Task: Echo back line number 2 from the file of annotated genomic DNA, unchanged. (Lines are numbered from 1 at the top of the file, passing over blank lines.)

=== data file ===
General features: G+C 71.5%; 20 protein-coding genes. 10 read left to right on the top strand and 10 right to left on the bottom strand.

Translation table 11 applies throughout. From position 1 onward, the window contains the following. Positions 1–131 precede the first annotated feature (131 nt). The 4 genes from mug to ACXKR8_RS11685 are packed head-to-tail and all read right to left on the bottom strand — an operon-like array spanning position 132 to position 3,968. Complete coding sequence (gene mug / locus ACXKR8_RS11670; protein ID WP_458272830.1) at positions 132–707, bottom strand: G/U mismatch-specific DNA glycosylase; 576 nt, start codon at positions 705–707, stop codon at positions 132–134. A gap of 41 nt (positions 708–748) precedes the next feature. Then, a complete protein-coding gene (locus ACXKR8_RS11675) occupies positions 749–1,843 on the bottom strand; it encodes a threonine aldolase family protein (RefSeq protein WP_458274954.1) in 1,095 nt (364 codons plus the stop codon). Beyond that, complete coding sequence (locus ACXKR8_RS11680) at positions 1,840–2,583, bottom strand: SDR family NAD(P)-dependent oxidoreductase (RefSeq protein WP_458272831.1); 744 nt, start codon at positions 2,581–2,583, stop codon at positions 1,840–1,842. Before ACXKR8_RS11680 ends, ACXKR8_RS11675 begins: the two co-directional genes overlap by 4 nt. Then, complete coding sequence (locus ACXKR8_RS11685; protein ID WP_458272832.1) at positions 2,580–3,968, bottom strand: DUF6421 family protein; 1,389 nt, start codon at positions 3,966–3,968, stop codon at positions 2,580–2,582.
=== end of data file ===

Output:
Translation table 11 applies throughout. From position 1 onward, the window contains the following. Positions 1–131 precede the first annotated feature (131 nt). The 4 genes from mug to ACXKR8_RS11685 are packed head-to-tail and all read right to left on the bottom strand — an operon-like array spanning position 132 to position 3,968. Complete coding sequence (gene mug / locus ACXKR8_RS11670; protein ID WP_458272830.1) at positions 132–707, bottom strand: G/U mismatch-specific DNA glycosylase; 576 nt, start codon at positions 705–707, stop codon at positions 132–134. A gap of 41 nt (positions 708–748) precedes the next feature. Then, a complete protein-coding gene (locus ACXKR8_RS11675) occupies positions 749–1,843 on the bottom strand; it encodes a threonine aldolase family protein (RefSeq protein WP_458274954.1) in 1,095 nt (364 codons plus the stop codon). Beyond that, complete coding sequence (locus ACXKR8_RS11680) at positions 1,840–2,583, bottom strand: SDR family NAD(P)-dependent oxidoreductase (RefSeq protein WP_458272831.1); 744 nt, start codon at positions 2,581–2,583, stop codon at positions 1,840–1,842. Before ACXKR8_RS11680 ends, ACXKR8_RS11675 begins: the two co-directional genes overlap by 4 nt. Then, complete coding sequence (locus ACXKR8_RS11685; protein ID WP_458272832.1) at positions 2,580–3,968, bottom strand: DUF6421 family protein; 1,389 nt, start codon at positions 3,966–3,968, stop codon at positions 2,580–2,582.